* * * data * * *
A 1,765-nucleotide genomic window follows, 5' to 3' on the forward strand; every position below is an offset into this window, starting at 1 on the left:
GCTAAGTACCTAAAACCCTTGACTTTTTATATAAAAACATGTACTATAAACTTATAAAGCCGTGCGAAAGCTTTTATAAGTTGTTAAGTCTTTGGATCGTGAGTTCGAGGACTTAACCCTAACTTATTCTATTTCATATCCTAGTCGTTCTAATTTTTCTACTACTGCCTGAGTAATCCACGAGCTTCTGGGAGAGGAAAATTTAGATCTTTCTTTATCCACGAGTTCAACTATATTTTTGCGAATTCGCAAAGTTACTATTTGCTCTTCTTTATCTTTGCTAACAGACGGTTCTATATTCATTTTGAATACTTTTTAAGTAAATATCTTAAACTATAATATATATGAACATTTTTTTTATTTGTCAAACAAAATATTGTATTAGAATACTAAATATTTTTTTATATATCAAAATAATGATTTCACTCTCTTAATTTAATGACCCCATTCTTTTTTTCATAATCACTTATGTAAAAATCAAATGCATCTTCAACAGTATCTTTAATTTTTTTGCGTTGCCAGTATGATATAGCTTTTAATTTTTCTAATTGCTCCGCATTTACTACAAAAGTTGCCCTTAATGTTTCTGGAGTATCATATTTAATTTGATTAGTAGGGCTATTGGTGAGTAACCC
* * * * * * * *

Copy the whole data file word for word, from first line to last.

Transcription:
A 1,765-nucleotide genomic window follows, 5' to 3' on the forward strand; every position below is an offset into this window, starting at 1 on the left:
GCTAAGTACCTAAAACCCTTGACTTTTTATATAAAAACATGTACTATAAACTTATAAAGCCGTGCGAAAGCTTTTATAAGTTGTTAAGTCTTTGGATCGTGAGTTCGAGGACTTAACCCTAACTTATTCTATTTCATATCCTAGTCGTTCTAATTTTTCTACTACTGCCTGAGTAATCCACGAGCTTCTGGGAGAGGAAAATTTAGATCTTTCTTTATCCACGAGTTCAACTATATTTTTGCGAATTCGCAAAGTTACTATTTGCTCTTCTTTATCTTTGCTAACAGACGGTTCTATATTCATTTTGAATACTTTTTAAGTAAATATCTTAAACTATAATATATATGAACATTTTTTTTATTTGTCAAACAAAATATTGTATTAGAATACTAAATATTTTTTTATATATCAAAATAATGATTTCACTCTCTTAATTTAATGACCCCATTCTTTTTTTCATAATCACTTATGTAAAAATCAAATGCATCTTCAACAGTATCTTTAATTTTTTTGCGTTGCCAGTATGATATAGCTTTTAATTTTTCTAATTGCTCCGCATTTACTACAAAAGTTGCCCTTAATGTTTCTGGAGTATCATATTTAATTTGATTAGTAGGGCTATTGGTGAGTAACCC